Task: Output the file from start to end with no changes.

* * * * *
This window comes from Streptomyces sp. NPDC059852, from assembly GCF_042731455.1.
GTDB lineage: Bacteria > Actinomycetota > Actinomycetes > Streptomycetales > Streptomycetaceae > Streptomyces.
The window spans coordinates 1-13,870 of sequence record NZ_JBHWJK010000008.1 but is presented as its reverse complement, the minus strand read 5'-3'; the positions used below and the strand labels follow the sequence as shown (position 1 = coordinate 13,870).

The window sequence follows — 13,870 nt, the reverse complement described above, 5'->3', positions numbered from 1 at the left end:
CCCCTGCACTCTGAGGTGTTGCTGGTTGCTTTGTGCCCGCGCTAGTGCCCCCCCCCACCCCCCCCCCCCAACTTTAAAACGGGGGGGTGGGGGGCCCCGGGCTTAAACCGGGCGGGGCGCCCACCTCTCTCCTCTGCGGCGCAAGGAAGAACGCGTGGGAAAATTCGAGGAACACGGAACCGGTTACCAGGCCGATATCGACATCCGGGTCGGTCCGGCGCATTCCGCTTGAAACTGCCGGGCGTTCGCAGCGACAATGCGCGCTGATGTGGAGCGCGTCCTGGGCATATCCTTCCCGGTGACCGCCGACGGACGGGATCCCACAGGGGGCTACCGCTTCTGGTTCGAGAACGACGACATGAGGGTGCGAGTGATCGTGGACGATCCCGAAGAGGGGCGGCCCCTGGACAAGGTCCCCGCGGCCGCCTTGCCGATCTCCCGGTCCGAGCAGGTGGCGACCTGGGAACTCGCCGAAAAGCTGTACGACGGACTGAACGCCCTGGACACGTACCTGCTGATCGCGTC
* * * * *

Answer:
This window comes from Streptomyces sp. NPDC059852, from assembly GCF_042731455.1.
GTDB lineage: Bacteria > Actinomycetota > Actinomycetes > Streptomycetales > Streptomycetaceae > Streptomyces.
The window spans coordinates 1-13,870 of sequence record NZ_JBHWJK010000008.1 but is presented as its reverse complement, the minus strand read 5'-3'; the positions used below and the strand labels follow the sequence as shown (position 1 = coordinate 13,870).

The window sequence follows — 13,870 nt, the reverse complement described above, 5'->3', positions numbered from 1 at the left end:
CCCCTGCACTCTGAGGTGTTGCTGGTTGCTTTGTGCCCGCGCTAGTGCCCCCCCCCACCCCCCCCCCCCAACTTTAAAACGGGGGGGTGGGGGGCCCCGGGCTTAAACCGGGCGGGGCGCCCACCTCTCTCCTCTGCGGCGCAAGGAAGAACGCGTGGGAAAATTCGAGGAACACGGAACCGGTTACCAGGCCGATATCGACATCCGGGTCGGTCCGGCGCATTCCGCTTGAAACTGCCGGGCGTTCGCAGCGACAATGCGCGCTGATGTGGAGCGCGTCCTGGGCATATCCTTCCCGGTGACCGCCGACGGACGGGATCCCACAGGGGGCTACCGCTTCTGGTTCGAGAACGACGACATGAGGGTGCGAGTGATCGTGGACGATCCCGAAGAGGGGCGGCCCCTGGACAAGGTCCCCGCGGCCGCCTTGCCGATCTCCCGGTCCGAGCAGGTGGCGACCTGGGAACTCGCCGAAAAGCTGTACGACGGACTGAACGCCCTGGACACGTACCTGCTGATCGCGTC